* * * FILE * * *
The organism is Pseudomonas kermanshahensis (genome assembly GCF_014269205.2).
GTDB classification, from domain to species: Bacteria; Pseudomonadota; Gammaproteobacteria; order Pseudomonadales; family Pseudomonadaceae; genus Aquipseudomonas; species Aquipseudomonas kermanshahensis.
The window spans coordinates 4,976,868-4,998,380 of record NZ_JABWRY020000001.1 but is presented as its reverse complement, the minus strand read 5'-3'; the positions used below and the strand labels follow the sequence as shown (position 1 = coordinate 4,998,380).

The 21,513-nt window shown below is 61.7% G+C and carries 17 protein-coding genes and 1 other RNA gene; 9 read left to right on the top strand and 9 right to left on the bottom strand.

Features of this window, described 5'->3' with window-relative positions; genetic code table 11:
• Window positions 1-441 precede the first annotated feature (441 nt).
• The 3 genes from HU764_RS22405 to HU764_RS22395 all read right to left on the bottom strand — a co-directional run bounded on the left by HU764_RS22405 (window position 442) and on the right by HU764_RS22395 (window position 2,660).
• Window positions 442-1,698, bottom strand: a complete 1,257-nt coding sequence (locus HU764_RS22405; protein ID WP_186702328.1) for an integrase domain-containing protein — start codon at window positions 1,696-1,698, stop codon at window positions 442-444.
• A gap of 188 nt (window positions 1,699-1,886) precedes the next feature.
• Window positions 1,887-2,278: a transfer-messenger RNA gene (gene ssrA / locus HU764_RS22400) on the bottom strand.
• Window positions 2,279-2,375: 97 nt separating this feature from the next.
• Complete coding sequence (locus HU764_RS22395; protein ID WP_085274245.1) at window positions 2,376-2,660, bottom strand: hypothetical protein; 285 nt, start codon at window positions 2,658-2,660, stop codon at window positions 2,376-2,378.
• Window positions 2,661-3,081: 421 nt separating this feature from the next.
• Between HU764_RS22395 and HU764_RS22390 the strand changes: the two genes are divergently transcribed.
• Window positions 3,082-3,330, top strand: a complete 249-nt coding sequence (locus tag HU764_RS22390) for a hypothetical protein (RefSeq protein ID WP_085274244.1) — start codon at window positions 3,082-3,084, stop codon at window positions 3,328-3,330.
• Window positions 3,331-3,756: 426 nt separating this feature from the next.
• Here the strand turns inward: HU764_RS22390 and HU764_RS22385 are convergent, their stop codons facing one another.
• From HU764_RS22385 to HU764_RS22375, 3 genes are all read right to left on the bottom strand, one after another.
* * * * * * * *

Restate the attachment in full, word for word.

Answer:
The organism is Pseudomonas kermanshahensis (genome assembly GCF_014269205.2).
GTDB classification, from domain to species: Bacteria; Pseudomonadota; Gammaproteobacteria; order Pseudomonadales; family Pseudomonadaceae; genus Aquipseudomonas; species Aquipseudomonas kermanshahensis.
The window spans coordinates 4,976,868-4,998,380 of record NZ_JABWRY020000001.1 but is presented as its reverse complement, the minus strand read 5'-3'; the positions used below and the strand labels follow the sequence as shown (position 1 = coordinate 4,998,380).

The 21,513-nt window shown below is 61.7% G+C and carries 17 protein-coding genes and 1 other RNA gene; 9 read left to right on the top strand and 9 right to left on the bottom strand.

Features of this window, described 5'->3' with window-relative positions; genetic code table 11:
• Window positions 1-441 precede the first annotated feature (441 nt).
• The 3 genes from HU764_RS22405 to HU764_RS22395 all read right to left on the bottom strand — a co-directional run bounded on the left by HU764_RS22405 (window position 442) and on the right by HU764_RS22395 (window position 2,660).
• Window positions 442-1,698, bottom strand: a complete 1,257-nt coding sequence (locus HU764_RS22405; protein ID WP_186702328.1) for an integrase domain-containing protein — start codon at window positions 1,696-1,698, stop codon at window positions 442-444.
• A gap of 188 nt (window positions 1,699-1,886) precedes the next feature.
• Window positions 1,887-2,278: a transfer-messenger RNA gene (gene ssrA / locus HU764_RS22400) on the bottom strand.
• Window positions 2,279-2,375: 97 nt separating this feature from the next.
• Complete coding sequence (locus HU764_RS22395; protein ID WP_085274245.1) at window positions 2,376-2,660, bottom strand: hypothetical protein; 285 nt, start codon at window positions 2,658-2,660, stop codon at window positions 2,376-2,378.
• Window positions 2,661-3,081: 421 nt separating this feature from the next.
• Between HU764_RS22395 and HU764_RS22390 the strand changes: the two genes are divergently transcribed.
• Window positions 3,082-3,330, top strand: a complete 249-nt coding sequence (locus tag HU764_RS22390) for a hypothetical protein (RefSeq protein ID WP_085274244.1) — start codon at window positions 3,082-3,084, stop codon at window positions 3,328-3,330.
• Window positions 3,331-3,756: 426 nt separating this feature from the next.
• Here the strand turns inward: HU764_RS22390 and HU764_RS22385 are convergent, their stop codons facing one another.
• From HU764_RS22385 to HU764_RS22375, 3 genes are all read right to left on the bottom strand, one after another.